How Dentistry Has Changed In 30 years Dr. Peter Rumack, DDS on 17 Apr 2015
A frequent question I have received from my patients over the years is, “How has dentistry changed since you began to practice?” or “what are the most significant changes that have occurred in dentistry since you came out of dental school?”
It’s been over 30 years since I graduated from Columbia University Dental School. Additionally I was exposed to the profession by my father many years before that. I can therefore claim that I have watched the profession change for perhaps 40 years. Thus, I thought it would be interesting for you to share some of my observations and perspective on the changes that have occurred over these years.
So here it is in no particular order:
- Implant Dentistry
- Cosmetic Dentistry/ Bonded adhesion
When I graduated in 1978 these technologies basically did not exist.
- Implants were a dream by the dentists who were not afraid to “push the envelope.” The process was crude by today’s standard. Fifty percent of implants placed by those methods failed within 5 years. Infections and complications were common.
- Composite (white) filling material was crude and was not “bonded “to the tooth. Therefore they fell out, stained or leaked and had a high rate of failure. The common materials to fill teeth were silver amalgam or gold. All porcelain crowns were thick, opaque and unsightly.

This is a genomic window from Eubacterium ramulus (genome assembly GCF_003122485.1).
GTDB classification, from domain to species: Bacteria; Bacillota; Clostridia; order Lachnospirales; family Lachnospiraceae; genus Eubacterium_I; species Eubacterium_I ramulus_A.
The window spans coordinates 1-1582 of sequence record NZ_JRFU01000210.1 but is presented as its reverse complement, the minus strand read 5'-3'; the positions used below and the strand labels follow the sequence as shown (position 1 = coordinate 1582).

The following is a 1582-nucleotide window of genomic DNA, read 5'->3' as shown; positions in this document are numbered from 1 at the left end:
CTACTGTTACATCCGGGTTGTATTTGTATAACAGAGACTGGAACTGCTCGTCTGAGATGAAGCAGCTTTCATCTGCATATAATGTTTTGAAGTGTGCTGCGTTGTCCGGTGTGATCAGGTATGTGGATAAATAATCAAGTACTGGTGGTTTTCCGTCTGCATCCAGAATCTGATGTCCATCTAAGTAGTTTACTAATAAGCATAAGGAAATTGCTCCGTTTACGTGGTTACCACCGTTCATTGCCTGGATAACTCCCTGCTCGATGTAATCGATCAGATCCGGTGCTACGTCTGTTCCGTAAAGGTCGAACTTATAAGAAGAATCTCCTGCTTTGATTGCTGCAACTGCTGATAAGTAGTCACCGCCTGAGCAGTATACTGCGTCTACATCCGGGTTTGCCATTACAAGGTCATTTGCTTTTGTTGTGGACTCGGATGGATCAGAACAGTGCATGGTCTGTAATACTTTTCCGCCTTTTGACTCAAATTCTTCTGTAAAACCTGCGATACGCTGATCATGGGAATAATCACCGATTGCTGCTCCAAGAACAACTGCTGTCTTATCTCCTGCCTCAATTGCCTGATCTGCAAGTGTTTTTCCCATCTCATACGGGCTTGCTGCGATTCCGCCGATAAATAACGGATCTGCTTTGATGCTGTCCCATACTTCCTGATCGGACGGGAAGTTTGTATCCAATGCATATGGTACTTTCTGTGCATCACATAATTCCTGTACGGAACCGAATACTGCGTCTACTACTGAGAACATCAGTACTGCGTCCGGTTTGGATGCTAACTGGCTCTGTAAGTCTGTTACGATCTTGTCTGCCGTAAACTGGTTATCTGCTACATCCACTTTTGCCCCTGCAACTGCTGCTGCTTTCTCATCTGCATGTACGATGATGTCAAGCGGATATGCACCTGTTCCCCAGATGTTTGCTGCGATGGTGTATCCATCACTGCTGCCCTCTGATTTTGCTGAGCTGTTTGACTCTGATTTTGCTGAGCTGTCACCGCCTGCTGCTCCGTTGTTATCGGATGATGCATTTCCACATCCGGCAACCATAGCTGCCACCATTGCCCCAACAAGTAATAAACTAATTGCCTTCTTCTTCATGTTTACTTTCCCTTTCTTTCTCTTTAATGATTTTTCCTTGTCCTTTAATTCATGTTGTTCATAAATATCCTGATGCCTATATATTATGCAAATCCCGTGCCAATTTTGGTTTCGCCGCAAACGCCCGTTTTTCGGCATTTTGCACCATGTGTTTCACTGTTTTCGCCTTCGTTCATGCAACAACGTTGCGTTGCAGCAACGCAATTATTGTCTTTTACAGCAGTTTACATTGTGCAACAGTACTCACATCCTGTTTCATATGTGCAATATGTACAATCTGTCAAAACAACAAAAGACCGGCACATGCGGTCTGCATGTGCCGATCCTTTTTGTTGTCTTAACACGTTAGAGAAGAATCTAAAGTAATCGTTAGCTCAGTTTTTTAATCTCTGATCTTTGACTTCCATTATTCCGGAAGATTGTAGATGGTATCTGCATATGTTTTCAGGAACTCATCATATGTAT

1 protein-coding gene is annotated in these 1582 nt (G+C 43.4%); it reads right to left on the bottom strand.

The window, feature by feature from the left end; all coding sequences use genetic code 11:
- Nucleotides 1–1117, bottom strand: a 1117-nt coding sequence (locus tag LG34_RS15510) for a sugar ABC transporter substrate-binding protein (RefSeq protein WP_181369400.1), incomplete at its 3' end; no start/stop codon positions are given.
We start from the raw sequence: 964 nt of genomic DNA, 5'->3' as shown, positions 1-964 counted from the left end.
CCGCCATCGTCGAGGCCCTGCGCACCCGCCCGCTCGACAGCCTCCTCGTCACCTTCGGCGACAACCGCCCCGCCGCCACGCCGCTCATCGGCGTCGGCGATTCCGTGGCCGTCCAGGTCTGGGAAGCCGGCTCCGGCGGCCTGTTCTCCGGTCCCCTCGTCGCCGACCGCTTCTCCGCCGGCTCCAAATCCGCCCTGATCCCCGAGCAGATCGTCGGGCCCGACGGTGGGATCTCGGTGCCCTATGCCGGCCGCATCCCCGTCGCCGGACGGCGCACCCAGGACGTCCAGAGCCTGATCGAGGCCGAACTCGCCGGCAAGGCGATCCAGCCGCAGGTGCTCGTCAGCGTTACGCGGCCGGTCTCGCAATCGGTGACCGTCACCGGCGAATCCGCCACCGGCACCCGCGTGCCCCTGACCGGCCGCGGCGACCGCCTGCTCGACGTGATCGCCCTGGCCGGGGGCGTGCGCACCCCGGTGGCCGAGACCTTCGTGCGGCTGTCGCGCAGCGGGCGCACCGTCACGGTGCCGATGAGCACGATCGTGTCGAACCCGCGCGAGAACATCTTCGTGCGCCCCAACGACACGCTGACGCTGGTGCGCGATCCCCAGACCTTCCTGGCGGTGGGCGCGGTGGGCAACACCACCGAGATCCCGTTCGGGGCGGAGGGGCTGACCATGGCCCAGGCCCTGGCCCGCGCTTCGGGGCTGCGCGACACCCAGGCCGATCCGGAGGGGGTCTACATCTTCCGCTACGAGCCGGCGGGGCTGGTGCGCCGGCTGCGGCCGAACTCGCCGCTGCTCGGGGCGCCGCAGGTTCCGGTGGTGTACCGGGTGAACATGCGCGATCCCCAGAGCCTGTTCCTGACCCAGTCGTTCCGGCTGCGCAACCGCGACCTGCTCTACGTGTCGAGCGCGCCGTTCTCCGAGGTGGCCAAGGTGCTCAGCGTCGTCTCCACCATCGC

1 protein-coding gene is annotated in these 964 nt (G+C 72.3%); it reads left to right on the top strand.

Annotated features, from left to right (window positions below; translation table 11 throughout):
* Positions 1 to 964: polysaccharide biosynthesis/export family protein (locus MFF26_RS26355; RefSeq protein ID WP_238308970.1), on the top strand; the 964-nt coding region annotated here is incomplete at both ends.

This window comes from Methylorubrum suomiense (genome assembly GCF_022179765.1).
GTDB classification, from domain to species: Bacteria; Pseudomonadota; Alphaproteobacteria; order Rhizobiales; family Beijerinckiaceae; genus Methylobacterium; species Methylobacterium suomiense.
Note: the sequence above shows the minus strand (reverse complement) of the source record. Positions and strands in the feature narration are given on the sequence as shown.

- The first and simplest uses of computer were of course for word processing and as a data base. Computers have now moved into the actual process of diagnosis and treatment. Thus we now use computers for x-rays, CT scans, fabrication of restorations, tooth movement (Invisalign), implant guidance, and countless other applications.
I am proud that over the years I have dedicated myself to not only learning about these new treatment methods, but also implementing them in my practice. The pace of change has accelerated so much that if a dental professional is not curious, and interested in the changes in the dentistry, he or she will quickly be dated in their approach to treatment.
Computer guided implant placement. Implants were virtually placed from a CT scan, and then a jig was fabricated to guide the placements during surgery. This is a combination of implant and computer technology.
The front four teeth are bonded porcelain laminates. This is an example of the process of “bonding “materials to the tooth and the new extremely esthetic ceramics that have been developed in the last 15 or 20 years.
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